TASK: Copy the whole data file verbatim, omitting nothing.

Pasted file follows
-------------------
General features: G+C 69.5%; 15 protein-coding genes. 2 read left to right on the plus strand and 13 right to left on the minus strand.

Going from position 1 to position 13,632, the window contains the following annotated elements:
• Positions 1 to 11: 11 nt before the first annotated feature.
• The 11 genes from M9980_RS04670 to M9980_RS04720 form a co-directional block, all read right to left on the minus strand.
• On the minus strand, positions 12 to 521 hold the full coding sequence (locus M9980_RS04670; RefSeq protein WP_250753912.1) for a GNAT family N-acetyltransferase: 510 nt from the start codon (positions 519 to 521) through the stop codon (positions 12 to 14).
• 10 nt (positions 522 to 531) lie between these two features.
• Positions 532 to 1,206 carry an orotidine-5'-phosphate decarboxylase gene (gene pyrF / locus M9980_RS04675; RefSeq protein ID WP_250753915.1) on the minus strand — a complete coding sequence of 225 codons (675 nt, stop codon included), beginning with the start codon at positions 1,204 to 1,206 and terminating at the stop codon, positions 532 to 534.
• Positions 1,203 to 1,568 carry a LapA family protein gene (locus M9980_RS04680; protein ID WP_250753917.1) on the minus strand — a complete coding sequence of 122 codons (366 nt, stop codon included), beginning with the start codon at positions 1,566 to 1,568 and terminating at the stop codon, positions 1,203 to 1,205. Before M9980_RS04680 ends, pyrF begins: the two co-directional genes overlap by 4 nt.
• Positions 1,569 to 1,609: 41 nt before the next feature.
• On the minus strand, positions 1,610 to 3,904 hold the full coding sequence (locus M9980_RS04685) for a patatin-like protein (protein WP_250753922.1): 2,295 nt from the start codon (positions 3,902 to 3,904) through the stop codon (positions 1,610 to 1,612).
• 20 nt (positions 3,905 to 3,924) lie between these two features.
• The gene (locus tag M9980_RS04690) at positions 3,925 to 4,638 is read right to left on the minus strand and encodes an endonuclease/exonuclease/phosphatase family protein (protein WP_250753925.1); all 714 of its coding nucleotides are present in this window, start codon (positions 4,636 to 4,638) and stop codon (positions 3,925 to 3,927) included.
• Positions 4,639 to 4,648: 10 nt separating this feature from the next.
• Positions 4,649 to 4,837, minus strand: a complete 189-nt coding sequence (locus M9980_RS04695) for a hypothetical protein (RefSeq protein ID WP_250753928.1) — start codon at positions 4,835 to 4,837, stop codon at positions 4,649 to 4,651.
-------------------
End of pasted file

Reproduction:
General features: G+C 69.5%; 15 protein-coding genes. 2 read left to right on the plus strand and 13 right to left on the minus strand.

Going from position 1 to position 13,632, the window contains the following annotated elements:
• Positions 1 to 11: 11 nt before the first annotated feature.
• The 11 genes from M9980_RS04670 to M9980_RS04720 form a co-directional block, all read right to left on the minus strand.
• On the minus strand, positions 12 to 521 hold the full coding sequence (locus M9980_RS04670; RefSeq protein WP_250753912.1) for a GNAT family N-acetyltransferase: 510 nt from the start codon (positions 519 to 521) through the stop codon (positions 12 to 14).
• 10 nt (positions 522 to 531) lie between these two features.
• Positions 532 to 1,206 carry an orotidine-5'-phosphate decarboxylase gene (gene pyrF / locus M9980_RS04675; RefSeq protein ID WP_250753915.1) on the minus strand — a complete coding sequence of 225 codons (675 nt, stop codon included), beginning with the start codon at positions 1,204 to 1,206 and terminating at the stop codon, positions 532 to 534.
• Positions 1,203 to 1,568 carry a LapA family protein gene (locus M9980_RS04680; protein ID WP_250753917.1) on the minus strand — a complete coding sequence of 122 codons (366 nt, stop codon included), beginning with the start codon at positions 1,566 to 1,568 and terminating at the stop codon, positions 1,203 to 1,205. Before M9980_RS04680 ends, pyrF begins: the two co-directional genes overlap by 4 nt.
• Positions 1,569 to 1,609: 41 nt before the next feature.
• On the minus strand, positions 1,610 to 3,904 hold the full coding sequence (locus M9980_RS04685) for a patatin-like protein (protein WP_250753922.1): 2,295 nt from the start codon (positions 3,902 to 3,904) through the stop codon (positions 1,610 to 1,612).
• 20 nt (positions 3,905 to 3,924) lie between these two features.
• The gene (locus tag M9980_RS04690) at positions 3,925 to 4,638 is read right to left on the minus strand and encodes an endonuclease/exonuclease/phosphatase family protein (protein WP_250753925.1); all 714 of its coding nucleotides are present in this window, start codon (positions 4,636 to 4,638) and stop codon (positions 3,925 to 3,927) included.
• Positions 4,639 to 4,648: 10 nt separating this feature from the next.
• Positions 4,649 to 4,837, minus strand: a complete 189-nt coding sequence (locus M9980_RS04695) for a hypothetical protein (RefSeq protein ID WP_250753928.1) — start codon at positions 4,835 to 4,837, stop codon at positions 4,649 to 4,651.